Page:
Mind walks and musings

Each of the five retreat days for Planetary Pilgrims began with an orientation to the session. This was followed by personal prayer and reflection, contemplative dialogue in small groups, and large group sharing. My favorite part was the personal reflection and contemplative dialogue in small groups. I wish we had had more time for the small groups. In my opinion, it was in the heartfelt intimate sharing that the light bulbs of recognition flashed and nuggets of insight, and even epiphanies, broke loose. 

The daily personal reflections were stellar because they allowed me to spend hours outdoors in the summer heat, which I love, while listening to the symphony of crickets, katydids, and songbirds. And on one occasion, the joyful laughter of children at recess on the neighboring parish school playground.

And so the retreat, which I initially thought was going to be restrictive, actually ended up being expansive. I went on mind walks throughout the retreat and expressed my musings and questions through poetry, prose and artwork. It was a freeing experience.

All of life is connected

In the end, I felt a sense of peace and closer affinity with God. And my lifelong devotion to nature was strengthened as these words from the retreat reminded me never to take Mother Earth for granted:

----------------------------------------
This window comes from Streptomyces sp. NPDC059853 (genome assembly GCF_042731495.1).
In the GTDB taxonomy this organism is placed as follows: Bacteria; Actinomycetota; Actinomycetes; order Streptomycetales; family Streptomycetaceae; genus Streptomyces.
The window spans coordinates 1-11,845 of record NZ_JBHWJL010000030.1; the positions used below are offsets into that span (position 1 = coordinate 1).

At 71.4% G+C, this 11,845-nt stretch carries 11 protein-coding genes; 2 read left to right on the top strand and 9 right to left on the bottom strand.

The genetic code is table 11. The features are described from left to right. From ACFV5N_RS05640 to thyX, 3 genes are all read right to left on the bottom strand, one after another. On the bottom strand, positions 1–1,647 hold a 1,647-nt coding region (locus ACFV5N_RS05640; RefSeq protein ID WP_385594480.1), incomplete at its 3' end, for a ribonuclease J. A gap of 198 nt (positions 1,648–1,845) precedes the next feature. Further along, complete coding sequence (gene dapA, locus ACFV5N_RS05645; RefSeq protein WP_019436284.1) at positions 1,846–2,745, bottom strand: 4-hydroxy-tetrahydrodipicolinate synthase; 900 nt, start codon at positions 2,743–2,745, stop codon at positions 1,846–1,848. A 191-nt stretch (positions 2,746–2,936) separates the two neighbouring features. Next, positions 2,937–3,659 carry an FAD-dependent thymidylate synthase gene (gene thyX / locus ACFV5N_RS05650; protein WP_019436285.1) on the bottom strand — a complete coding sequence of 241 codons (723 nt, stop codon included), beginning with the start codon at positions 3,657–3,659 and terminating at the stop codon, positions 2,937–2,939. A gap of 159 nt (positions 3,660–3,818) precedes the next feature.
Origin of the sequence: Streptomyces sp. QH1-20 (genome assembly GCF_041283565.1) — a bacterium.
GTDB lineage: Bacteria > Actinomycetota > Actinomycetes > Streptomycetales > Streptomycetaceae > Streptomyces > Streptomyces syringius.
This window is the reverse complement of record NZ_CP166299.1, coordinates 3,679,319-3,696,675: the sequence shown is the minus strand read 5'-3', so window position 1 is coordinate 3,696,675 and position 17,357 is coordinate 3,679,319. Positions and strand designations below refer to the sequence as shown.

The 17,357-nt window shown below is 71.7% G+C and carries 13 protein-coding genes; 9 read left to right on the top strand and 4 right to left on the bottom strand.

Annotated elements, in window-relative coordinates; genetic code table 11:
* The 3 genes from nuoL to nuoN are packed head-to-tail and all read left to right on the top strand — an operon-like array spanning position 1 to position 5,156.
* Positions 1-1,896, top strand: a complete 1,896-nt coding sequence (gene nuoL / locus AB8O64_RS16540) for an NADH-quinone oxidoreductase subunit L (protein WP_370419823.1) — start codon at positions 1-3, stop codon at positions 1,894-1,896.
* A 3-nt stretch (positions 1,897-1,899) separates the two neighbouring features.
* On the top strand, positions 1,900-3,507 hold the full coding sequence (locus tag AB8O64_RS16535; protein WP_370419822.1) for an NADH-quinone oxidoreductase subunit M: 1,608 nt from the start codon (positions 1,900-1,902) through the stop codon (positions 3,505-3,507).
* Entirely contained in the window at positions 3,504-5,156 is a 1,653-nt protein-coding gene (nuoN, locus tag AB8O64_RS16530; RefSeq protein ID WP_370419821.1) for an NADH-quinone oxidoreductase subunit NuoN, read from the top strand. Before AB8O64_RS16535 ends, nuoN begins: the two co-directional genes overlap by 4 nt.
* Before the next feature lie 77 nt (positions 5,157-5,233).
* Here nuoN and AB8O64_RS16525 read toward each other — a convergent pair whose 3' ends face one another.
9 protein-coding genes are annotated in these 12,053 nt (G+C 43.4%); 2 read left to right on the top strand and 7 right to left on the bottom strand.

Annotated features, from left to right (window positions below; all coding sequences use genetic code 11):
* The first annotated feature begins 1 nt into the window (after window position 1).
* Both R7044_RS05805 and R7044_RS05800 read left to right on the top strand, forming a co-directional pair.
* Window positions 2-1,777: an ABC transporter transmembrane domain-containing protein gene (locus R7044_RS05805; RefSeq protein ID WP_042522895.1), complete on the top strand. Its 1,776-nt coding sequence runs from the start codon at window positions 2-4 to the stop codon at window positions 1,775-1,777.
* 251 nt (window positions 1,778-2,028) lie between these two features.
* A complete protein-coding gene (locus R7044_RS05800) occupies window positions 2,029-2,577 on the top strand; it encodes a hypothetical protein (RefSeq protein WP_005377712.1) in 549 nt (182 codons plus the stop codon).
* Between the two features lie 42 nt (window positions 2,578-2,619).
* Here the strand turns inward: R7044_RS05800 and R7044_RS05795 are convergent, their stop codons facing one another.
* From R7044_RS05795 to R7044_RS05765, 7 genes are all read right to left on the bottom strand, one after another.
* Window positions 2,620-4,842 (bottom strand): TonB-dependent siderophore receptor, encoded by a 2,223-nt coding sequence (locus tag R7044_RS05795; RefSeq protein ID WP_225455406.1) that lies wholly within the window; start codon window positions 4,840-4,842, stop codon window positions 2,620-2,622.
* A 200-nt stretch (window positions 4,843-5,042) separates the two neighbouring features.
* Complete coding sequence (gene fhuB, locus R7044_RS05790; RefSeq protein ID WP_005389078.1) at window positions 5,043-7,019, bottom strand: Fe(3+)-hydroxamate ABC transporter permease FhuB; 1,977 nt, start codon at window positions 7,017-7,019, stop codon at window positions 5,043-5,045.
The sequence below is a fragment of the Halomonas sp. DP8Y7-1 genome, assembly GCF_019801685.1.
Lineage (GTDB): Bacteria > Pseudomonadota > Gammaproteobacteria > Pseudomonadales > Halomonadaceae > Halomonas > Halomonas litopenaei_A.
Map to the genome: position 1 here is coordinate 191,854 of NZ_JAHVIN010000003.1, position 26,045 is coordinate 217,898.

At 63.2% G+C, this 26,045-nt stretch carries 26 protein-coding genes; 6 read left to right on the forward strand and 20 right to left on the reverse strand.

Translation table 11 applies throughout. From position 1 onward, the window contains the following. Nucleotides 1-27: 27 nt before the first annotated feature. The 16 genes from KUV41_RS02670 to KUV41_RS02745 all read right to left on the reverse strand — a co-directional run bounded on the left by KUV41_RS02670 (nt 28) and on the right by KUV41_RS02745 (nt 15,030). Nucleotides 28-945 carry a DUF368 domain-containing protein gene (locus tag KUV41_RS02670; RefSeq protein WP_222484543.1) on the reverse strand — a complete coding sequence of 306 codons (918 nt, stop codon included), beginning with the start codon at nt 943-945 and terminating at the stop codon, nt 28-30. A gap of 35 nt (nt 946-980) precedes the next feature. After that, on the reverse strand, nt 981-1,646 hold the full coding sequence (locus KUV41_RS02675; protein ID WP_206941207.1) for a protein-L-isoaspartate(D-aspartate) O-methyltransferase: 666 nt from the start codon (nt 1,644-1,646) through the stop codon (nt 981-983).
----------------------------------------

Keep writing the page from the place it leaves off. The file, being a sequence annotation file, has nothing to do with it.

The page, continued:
Much too often, however,  Mankind forgets,

fails to remember that all is one, that all of life is connected.

That all that is – is an expression of the Holy One.

And when we forget the connectedness, the oneness, the unity,

We are forgetting not only our origins, we are forgetting who we really are –

and all of life is diminished.

(from The Dream, on a DVD from the Well Spirituality Center)


Jeanette McDermott

Jeanette McDermott

Jeanette is the Communications Coordinator for Sisters of the Good Shepherd Province of Mid-North America. She is a career photojournalist who has served in various capacities of print, broadcast, and corporate communications. Jeanette is devoted to creation and is particularly focused on saving pollinators and other wildlife species and their habitat. She is an ethical vegan and created the website